- The US International Development Finance Corporation (DFC) said it was still weighing the escalation of armed conflict in the horn of Africa nation before it could release the loan.
- The deepening conflict in Ethiopia could force DFC to pause the investment and push the telecoms companies to source the cash elsewhere and at a greater cost.
- An executive order signed last month by US President Joe Biden seeks to slap harsh sanctions on all sides involved in the war in the Tigray region — including the governments of Ethiopia and Eritrea.
A US government agency has delayed the disbursement of a $500million (Sh53.97 billion) loan to finance the entry of a Safaricom-led consortium into the Ethiopian telecoms market, citing uncertainty over the ongoing unrest in the country’s Tigray region.
The US International Development Finance Corporation (DFC) said it was still weighing the escalation of armed conflict in the horn of Africa nation before it could release the loan.
The financing had earlier been thrown into doubt after the US State financier threatened to recall the loan following allegations of acts of violence against civilians in Tigray.
“DFC is working closely with its partner agencies in the US government to monitor the situation in Tigray and will carefully consider its impact on any potential financing of the Vodafone consortium,” the US State agency told the Business Daily in an e-mail response.
US Secretary of State Antony Blinken, who is the DFC Board chair, has said the current environment in Ethiopia is marked by “credible reports of armed forces…committing acts of violence against civilians, including gender-based violence and other human rights abuses and atrocities.”
“The Secretary of State has made a legal determination that the Government of Ethiopia has engaged in a pattern of gross violations of human rights and the [US] President has issued an executive order imposing sanctions on persons with respect to the humanitarian and human rights crisis in Ethiopia,” DFC said.
The deepening conflict in Ethiopia could force DFC to pause the investment and push the telecoms companies to source the cash elsewhere and at a greater cost. The Safaricom consortium had agreed to take the Sh53.9 billion loan from DFC to help with acquisition and development costs.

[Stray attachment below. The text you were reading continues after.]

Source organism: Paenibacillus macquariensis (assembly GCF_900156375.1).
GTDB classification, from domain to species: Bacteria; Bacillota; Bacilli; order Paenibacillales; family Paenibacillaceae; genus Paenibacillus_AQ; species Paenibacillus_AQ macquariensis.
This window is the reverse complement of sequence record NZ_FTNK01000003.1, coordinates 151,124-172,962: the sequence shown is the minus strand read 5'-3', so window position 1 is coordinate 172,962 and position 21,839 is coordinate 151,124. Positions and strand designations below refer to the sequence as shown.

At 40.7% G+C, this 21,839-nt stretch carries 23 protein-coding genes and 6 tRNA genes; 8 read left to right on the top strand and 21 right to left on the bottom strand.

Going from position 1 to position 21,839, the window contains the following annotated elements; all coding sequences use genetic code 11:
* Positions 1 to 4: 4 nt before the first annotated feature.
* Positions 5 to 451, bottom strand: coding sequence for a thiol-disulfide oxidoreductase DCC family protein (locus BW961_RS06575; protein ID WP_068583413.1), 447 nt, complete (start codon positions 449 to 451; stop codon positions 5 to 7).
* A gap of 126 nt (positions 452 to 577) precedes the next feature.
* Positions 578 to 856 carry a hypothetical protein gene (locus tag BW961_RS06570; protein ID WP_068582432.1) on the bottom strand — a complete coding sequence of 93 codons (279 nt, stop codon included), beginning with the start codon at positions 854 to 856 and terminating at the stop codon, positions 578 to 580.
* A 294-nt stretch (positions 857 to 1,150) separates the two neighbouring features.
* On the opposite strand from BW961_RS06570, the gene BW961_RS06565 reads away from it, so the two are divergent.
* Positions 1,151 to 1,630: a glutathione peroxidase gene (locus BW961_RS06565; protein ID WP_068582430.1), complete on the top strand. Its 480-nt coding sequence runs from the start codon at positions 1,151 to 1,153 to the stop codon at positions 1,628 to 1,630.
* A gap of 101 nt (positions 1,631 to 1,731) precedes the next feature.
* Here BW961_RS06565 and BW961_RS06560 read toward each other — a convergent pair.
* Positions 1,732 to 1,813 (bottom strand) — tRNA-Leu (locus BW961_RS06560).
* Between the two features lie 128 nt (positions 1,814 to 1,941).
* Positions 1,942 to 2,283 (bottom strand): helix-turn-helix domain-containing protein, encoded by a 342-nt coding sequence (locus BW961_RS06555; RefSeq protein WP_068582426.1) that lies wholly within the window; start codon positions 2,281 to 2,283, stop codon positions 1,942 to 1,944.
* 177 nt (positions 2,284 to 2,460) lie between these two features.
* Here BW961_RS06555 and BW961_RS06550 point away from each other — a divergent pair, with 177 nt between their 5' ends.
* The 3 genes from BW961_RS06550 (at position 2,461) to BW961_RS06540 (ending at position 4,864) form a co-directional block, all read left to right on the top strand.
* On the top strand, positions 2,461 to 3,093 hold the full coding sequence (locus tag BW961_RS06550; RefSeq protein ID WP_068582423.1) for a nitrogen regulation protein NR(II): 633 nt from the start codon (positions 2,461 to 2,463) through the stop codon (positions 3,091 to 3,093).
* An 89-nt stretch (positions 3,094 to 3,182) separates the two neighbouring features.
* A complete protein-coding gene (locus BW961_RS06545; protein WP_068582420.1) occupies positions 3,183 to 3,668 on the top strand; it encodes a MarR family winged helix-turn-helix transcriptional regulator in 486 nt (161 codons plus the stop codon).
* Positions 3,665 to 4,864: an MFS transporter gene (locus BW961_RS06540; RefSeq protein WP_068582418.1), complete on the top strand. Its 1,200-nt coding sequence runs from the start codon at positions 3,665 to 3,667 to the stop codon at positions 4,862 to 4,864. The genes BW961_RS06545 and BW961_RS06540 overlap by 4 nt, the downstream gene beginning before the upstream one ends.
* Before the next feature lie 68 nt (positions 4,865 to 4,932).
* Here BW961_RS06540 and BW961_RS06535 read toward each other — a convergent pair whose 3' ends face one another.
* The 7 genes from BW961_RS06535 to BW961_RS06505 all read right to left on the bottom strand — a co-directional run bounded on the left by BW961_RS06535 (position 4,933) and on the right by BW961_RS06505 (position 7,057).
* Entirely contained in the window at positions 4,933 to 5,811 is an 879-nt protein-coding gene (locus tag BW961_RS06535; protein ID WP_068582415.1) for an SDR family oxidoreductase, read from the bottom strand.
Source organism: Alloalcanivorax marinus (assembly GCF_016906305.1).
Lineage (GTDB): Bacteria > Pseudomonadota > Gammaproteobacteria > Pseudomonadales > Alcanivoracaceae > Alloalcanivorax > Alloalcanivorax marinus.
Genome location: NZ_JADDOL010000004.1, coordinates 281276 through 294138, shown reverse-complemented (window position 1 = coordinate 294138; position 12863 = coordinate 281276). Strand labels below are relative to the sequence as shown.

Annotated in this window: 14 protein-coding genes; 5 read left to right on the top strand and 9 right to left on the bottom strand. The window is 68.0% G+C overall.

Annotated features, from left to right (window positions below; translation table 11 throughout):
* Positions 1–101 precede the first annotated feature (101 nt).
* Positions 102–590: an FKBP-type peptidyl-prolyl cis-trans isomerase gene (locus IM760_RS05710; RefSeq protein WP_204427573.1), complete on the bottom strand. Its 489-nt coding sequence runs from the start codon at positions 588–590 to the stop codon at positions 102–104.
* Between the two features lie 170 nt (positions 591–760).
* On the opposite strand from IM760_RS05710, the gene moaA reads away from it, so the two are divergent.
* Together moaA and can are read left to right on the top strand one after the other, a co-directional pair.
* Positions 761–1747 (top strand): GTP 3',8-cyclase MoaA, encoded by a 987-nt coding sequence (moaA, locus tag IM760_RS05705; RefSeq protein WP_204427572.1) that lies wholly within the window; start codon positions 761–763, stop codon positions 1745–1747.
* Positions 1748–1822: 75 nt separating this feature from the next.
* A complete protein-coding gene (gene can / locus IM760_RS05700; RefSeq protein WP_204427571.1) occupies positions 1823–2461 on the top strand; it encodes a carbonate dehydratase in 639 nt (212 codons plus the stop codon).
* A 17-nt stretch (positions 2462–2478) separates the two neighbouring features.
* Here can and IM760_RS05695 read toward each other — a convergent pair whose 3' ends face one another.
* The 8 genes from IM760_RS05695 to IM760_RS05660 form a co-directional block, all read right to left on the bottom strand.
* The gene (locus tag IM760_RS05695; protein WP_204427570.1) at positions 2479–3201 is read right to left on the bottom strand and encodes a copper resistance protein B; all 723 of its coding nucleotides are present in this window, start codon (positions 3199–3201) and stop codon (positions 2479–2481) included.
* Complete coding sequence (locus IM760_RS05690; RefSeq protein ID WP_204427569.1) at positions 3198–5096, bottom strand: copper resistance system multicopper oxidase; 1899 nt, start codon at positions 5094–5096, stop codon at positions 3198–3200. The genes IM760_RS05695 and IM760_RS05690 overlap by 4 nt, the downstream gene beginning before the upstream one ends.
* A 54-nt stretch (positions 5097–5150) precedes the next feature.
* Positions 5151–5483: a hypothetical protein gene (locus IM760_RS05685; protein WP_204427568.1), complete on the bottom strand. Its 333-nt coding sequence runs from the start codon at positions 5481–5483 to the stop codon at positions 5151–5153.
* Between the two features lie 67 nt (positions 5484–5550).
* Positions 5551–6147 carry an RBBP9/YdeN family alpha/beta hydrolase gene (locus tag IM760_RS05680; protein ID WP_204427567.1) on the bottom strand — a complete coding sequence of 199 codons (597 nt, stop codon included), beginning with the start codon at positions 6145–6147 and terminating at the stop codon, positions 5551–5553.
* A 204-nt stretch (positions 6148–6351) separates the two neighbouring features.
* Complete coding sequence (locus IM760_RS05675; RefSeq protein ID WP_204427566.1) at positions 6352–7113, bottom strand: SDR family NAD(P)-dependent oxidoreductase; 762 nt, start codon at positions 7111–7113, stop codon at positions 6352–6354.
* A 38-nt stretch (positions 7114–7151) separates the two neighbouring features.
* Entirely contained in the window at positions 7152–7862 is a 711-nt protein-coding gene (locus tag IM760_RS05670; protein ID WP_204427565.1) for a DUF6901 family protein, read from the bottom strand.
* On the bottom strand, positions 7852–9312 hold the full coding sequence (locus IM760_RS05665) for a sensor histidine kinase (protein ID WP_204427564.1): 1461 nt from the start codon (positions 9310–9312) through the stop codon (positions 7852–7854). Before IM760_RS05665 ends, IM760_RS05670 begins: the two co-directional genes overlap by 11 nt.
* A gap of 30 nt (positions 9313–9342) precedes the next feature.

An air and ground offensive by Ethiopian troops and their allies against rebellious forces from the northern Tigray region is intensifying, reports said.
An executive order signed last month by US President Joe Biden seeks to slap harsh sanctions on all sides involved in the war in the Tigray region — including the governments of Ethiopia and Eritrea.
The sweeping order prompted swift pushback from Ethiopian Prime Minister Abiy Ahmed, who accused the United States of putting on “unwarranted pressure, characterized by double standards”
“As a long-time friend, strategically and partner in security, the United States’ recent policy against my country comes not only as a surprise to our proud nation but evidently surpasses humanitarian concerns,” wrote Mr Ahmed in an open letter to Mr Biden.
The war is threatening the stability of Ethiopia, Africa’s second-most populous country seen by Kenyan major companies, including Safaricom, as a promising frontier for investment. The conflict has kept investors on edge, even as it triggered a hunger crisis, leaving millions of people in need of humanitarian aid.
The previous US attempts to pressure the warring factions, including visa restrictions against Ethiopian and Eritrean officials, have not been successful. The Biden order allows the US Treasury Department to impose sanctions if steps are not taken soon to end 10 months of fighting.
The Safaricom-led consortium, which also includes British development finance agency CDC Group and Japan’s Sumitomo Corporation, received a telecommunications operator licence in Ethiopia in July this year after incorporating a local company, setting the stage for Kenya’s largest telco to start operations in the market of over 100 million people.